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Bid for hotel, shops and holiday accommodation in heart of Aviemore is refused

By Gavin Musgrove

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The site for the proposed development at the heart of Aviemore was rejected.
The site for the proposed development at the heart of Aviemore was rejected.

Big money plans for a new hotel, self-catering holiday apartments and shops in the centre of Aviemore have been refused after being described as 'overpowering' and 'a step too far'.

Members of the Cairngorms National Park Authority's planning committee turned down the application by 9-6 votes with one abstention this lunchtime after a debate lasting 90 minutes.

Planners had recommended approval but concerns were expressed during the meeting over the lack of parking provision and that the constructions would lead to the site being over-developed.

Fears were also aired that such an addition would exacerbate existing traffic congestion on Grampian Road, the village's only thoroughfare.

The proposals for the heart of the village had included a three-storey 83-bedroom hotel, 23 two and three-bedroom self-catering holiday apartments, six shops and parking for 86 cars including an underground facility on the now vacant 0.8 hectare central site fronting onto the main street.

The proposal by Upland Developments Ltd was earmarked for the brownfield site which used to be home to the Victorian villa Laurel Bank, Scouts hut and a family funfair.

Planning committee members had carried out an inspection of the site at 9.30am ahead of the planning meeting starting at 11am.

The proposed hotel (right) and shops with holiday accommodation (left).
The proposed hotel (right) and shops with holiday accommodation (left).

Fiona MacLean moved the amendment for refusal, seconded by Deidrie Falconer, after a lengthy discussion.

Ms MacLean had said earlier in the debate: "Having been on the site visit, seen the plans and heard the discussion – to me I think it is a step too far. I can't believe how high the (proposed) hotel is... it seems so out of keeping.

"I appreciate that the centre of Aviemore is becoming more and more industrialised but I do think that this has gone too far."

Committee member Peter Argyle said: "What we have here is too much and I think that is at the root of the problem... What this shows is that in order for it to be viable it will be overpowering in all kinds of ways and that is a circle that can not be squared."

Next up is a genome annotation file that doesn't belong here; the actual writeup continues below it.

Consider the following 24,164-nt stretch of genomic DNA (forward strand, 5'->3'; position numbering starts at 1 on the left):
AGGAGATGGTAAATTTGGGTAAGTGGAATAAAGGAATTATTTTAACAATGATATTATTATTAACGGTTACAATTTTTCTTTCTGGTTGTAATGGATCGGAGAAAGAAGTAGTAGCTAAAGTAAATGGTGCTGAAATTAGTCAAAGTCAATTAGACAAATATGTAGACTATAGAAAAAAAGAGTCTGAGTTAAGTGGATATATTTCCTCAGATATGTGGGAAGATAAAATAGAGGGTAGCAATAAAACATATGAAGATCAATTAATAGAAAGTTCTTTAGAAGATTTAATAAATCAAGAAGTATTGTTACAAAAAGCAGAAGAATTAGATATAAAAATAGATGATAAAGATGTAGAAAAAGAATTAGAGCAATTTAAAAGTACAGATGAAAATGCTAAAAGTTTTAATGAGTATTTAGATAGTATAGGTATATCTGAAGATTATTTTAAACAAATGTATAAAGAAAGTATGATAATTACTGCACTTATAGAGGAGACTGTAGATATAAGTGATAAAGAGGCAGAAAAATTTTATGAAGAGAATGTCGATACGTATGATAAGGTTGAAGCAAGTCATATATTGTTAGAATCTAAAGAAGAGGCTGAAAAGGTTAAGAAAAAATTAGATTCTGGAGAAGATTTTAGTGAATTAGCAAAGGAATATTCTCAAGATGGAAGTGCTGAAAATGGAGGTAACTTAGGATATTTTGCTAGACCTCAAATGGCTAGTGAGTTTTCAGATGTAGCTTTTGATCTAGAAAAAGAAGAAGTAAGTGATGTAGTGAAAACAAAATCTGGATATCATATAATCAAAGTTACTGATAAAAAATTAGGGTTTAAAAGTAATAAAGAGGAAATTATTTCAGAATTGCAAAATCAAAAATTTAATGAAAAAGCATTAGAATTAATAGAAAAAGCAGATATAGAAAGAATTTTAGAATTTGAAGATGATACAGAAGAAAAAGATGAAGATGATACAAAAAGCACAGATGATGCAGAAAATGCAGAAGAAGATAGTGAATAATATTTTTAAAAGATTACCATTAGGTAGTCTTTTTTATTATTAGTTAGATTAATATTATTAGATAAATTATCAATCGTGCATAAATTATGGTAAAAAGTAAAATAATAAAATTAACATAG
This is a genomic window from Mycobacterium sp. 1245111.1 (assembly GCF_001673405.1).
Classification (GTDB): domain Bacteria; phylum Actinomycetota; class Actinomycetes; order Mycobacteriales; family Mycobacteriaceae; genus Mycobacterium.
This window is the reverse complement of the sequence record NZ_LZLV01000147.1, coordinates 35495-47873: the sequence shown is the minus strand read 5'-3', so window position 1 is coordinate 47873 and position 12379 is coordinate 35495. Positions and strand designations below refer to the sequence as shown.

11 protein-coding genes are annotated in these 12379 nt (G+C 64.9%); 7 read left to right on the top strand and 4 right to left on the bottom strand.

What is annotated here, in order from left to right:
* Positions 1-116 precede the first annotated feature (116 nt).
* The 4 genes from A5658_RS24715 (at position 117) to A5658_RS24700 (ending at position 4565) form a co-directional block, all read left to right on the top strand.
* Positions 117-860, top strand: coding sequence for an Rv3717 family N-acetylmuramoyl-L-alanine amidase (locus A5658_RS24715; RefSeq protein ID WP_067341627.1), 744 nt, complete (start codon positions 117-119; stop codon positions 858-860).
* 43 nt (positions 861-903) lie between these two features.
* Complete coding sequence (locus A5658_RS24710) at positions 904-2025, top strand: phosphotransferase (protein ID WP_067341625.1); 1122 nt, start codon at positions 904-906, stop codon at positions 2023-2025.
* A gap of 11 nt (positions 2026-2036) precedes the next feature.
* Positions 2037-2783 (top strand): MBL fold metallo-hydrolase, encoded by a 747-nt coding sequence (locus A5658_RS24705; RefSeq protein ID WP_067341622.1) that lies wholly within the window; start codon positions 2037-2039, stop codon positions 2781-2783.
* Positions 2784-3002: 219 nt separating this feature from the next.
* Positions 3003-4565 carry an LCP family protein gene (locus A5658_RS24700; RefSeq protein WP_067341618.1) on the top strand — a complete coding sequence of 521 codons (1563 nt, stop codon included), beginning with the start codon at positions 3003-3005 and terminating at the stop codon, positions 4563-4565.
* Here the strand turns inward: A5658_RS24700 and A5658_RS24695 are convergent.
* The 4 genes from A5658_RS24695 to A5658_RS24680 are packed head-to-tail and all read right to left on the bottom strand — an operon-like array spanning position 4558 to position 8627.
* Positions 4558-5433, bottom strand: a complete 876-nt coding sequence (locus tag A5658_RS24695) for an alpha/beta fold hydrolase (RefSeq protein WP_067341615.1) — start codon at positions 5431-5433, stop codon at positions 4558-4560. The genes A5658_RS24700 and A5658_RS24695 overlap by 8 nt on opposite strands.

There was a slight revision to the motion for approval for CNPA planning officers to discuss the creation of a parking management plan with the developer for the spaces being proposed.

It had seemed the application would be comprehensively defeated from the tone of the comments for most of the planning meeting but in the end the margin to reject was fairly narrow.

CNPA planners had pointed out that although Highland Council's transport planning team had objected over traffic issues they had not provided any solutions.

There were also remaining objections from SEPA and the local authority over flooding concerns.

Planning officers pointed out that the site had never been known to flood.

Aviemore Community Council has changed its stance and objected to the application as they had seen 'little evidence' their previous concerns have been address by the company.

Chairman Peter Long had stated: “This is a large-scale development which could permanently and irrevocably change the character of the village centre.

“The proposals seem to be focused solely on providing facilities for visitors.

“There is nothing here for local people – it should be noted that there are already several vacant shop premises in the village and that many existing local businesses are already struggling to attract staff, due in part to the local housing crisis.

"Such a development can only exacerbate these issues.”

Emma Bryce, CNPA planning manager, had stated in her report going before the committee that the development would 'contribute to the vitality and viability of the existing town centre'.

David Cameron, owner of Upland Developments Ltd, has been contacted for comment and to see if the company plans to appeal the decision.

More on this story in next week's Strathy

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